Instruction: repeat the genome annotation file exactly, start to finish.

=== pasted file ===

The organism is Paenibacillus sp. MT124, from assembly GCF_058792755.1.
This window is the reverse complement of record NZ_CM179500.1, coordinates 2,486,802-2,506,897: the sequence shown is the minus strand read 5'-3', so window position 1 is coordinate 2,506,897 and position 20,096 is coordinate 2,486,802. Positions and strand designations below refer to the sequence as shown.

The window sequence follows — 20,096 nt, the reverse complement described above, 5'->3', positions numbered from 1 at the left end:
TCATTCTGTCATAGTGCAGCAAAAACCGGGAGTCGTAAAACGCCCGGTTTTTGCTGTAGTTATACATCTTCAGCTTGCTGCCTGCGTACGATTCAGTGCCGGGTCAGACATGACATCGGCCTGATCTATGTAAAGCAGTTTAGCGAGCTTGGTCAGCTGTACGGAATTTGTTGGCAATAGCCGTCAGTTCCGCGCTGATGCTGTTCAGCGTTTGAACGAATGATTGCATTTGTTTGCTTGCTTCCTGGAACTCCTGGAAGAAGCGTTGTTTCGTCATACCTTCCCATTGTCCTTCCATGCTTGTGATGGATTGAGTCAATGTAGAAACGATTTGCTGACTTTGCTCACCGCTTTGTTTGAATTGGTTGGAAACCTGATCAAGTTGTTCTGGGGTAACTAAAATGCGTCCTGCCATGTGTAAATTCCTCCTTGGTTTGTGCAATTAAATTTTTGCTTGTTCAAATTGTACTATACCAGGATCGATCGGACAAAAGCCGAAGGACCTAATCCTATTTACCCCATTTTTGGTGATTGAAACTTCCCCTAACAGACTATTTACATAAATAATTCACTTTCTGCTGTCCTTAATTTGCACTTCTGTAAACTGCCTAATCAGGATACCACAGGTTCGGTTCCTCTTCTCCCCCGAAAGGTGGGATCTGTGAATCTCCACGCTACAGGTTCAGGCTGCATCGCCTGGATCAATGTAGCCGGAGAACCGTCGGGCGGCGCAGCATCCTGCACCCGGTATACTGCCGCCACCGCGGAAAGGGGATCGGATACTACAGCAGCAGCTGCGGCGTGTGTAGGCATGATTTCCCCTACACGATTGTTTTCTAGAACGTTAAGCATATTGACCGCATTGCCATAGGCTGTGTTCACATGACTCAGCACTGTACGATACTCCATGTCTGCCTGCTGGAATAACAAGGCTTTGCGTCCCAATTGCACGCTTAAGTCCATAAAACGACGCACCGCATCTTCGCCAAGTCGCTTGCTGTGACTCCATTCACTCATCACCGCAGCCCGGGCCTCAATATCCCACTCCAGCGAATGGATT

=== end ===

The organism is Paenibacillus sp. MT124, from assembly GCF_058792755.1.
This window is the reverse complement of record NZ_CM179500.1, coordinates 2,486,802-2,506,897: the sequence shown is the minus strand read 5'-3', so window position 1 is coordinate 2,506,897 and position 20,096 is coordinate 2,486,802. Positions and strand designations below refer to the sequence as shown.

The window sequence follows — 20,096 nt, the reverse complement described above, 5'->3', positions numbered from 1 at the left end:
TCATTCTGTCATAGTGCAGCAAAAACCGGGAGTCGTAAAACGCCCGGTTTTTGCTGTAGTTATACATCTTCAGCTTGCTGCCTGCGTACGATTCAGTGCCGGGTCAGACATGACATCGGCCTGATCTATGTAAAGCAGTTTAGCGAGCTTGGTCAGCTGTACGGAATTTGTTGGCAATAGCCGTCAGTTCCGCGCTGATGCTGTTCAGCGTTTGAACGAATGATTGCATTTGTTTGCTTGCTTCCTGGAACTCCTGGAAGAAGCGTTGTTTCGTCATACCTTCCCATTGTCCTTCCATGCTTGTGATGGATTGAGTCAATGTAGAAACGATTTGCTGACTTTGCTCACCGCTTTGTTTGAATTGGTTGGAAACCTGATCAAGTTGTTCTGGGGTAACTAAAATGCGTCCTGCCATGTGTAAATTCCTCCTTGGTTTGTGCAATTAAATTTTTGCTTGTTCAAATTGTACTATACCAGGATCGATCGGACAAAAGCCGAAGGACCTAATCCTATTTACCCCATTTTTGGTGATTGAAACTTCCCCTAACAGACTATTTACATAAATAATTCACTTTCTGCTGTCCTTAATTTGCACTTCTGTAAACTGCCTAATCAGGATACCACAGGTTCGGTTCCTCTTCTCCCCCGAAAGGTGGGATCTGTGAATCTCCACGCTACAGGTTCAGGCTGCATCGCCTGGATCAATGTAGCCGGAGAACCGTCGGGCGGCGCAGCATCCTGCACCCGGTATACTGCCGCCACCGCGGAAAGGGGATCGGATACTACAGCAGCAGCTGCGGCGTGTGTAGGCATGATTTCCCCTACACGATTGTTTTCTAGAACGTTAAGCATATTGACCGCATTGCCATAGGCTGTGTTCACATGACTCAGCACTGTACGATACTCCATGTCTGCCTGCTGGAATAACAAGGCTTTGCGTCCCAATTGCACGCTTAAGTCCATAAAACGACGCACCGCATCTTCGCCAAGTCGCTTGCTGTGACTCCATTCACTCATCACCGCAGCCCGGGCCTCAATATCCCACTCCAGCGAATGGATT